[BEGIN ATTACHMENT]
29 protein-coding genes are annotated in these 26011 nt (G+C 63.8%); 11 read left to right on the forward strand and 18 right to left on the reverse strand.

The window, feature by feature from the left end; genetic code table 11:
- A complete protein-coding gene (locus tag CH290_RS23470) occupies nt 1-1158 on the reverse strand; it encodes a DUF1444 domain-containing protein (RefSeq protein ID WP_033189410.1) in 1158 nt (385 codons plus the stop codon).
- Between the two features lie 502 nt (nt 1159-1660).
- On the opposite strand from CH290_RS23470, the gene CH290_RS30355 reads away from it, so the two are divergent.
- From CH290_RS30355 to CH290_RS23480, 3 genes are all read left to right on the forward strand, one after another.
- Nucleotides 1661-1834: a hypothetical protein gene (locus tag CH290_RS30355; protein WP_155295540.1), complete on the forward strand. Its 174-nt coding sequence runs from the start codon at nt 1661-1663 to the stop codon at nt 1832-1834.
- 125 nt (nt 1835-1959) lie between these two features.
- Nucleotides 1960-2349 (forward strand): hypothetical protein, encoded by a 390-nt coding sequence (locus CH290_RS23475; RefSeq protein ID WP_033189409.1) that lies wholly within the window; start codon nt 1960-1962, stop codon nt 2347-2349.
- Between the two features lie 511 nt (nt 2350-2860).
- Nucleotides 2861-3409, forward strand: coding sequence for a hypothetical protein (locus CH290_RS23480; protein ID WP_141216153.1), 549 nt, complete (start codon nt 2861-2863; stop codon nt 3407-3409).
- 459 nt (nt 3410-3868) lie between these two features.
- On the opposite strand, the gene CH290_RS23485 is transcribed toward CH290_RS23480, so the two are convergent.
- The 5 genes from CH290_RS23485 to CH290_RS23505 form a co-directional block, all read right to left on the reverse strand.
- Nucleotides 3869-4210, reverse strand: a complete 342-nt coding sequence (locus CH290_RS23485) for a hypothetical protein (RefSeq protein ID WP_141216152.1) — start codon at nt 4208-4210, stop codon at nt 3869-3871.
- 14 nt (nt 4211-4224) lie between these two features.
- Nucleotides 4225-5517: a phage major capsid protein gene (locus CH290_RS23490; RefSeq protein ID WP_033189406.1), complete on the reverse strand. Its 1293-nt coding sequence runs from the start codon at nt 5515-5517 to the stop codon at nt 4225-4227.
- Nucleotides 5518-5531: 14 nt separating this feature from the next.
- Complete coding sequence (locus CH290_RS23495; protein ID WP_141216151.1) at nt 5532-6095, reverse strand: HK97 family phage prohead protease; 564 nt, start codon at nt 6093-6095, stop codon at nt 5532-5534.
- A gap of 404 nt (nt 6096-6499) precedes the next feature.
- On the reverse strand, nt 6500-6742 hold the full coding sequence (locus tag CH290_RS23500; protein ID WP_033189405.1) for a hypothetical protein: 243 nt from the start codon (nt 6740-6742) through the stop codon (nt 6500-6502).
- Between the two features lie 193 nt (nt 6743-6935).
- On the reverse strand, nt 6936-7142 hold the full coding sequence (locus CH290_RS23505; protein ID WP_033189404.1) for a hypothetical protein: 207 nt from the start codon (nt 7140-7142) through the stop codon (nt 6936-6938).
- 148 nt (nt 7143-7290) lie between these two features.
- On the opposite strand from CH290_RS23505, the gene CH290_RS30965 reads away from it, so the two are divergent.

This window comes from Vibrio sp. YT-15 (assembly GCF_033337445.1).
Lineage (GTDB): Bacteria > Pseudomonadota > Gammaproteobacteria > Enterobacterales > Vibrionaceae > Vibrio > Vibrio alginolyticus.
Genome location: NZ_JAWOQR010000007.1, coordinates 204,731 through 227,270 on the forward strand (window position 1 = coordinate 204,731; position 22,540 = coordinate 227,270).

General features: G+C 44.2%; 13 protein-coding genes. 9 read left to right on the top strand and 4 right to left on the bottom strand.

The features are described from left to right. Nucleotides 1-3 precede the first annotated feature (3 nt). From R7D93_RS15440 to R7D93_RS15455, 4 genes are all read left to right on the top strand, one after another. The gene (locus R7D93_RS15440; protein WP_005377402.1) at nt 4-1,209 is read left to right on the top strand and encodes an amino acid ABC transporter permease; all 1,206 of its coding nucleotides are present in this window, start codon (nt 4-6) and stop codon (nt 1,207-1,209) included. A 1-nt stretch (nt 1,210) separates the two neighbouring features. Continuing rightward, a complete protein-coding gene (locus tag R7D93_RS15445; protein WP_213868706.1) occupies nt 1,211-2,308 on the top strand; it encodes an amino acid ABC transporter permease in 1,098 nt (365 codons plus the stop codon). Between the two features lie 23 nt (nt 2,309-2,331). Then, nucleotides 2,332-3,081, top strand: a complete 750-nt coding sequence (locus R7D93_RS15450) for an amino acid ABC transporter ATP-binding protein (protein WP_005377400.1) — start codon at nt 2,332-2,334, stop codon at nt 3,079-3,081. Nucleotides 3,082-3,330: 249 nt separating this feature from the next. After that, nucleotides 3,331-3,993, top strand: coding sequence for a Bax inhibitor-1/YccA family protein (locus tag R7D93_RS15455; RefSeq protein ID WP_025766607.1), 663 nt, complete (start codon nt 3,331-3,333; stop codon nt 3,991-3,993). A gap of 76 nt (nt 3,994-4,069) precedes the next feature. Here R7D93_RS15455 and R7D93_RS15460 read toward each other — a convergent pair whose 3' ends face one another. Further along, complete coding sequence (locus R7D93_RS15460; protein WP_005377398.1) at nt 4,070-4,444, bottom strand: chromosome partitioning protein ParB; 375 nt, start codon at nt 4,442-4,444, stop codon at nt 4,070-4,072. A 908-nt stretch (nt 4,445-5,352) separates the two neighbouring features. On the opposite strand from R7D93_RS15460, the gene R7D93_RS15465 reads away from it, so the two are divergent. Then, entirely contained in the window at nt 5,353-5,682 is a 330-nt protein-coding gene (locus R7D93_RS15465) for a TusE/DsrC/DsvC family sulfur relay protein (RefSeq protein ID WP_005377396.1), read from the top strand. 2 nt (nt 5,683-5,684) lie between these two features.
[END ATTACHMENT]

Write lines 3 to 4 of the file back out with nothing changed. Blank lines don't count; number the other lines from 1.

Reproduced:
- A complete protein-coding gene (locus tag CH290_RS23470) occupies nt 1-1158 on the reverse strand; it encodes a DUF1444 domain-containing protein (RefSeq protein ID WP_033189410.1) in 1158 nt (385 codons plus the stop codon).
- Between the two features lie 502 nt (nt 1159-1660).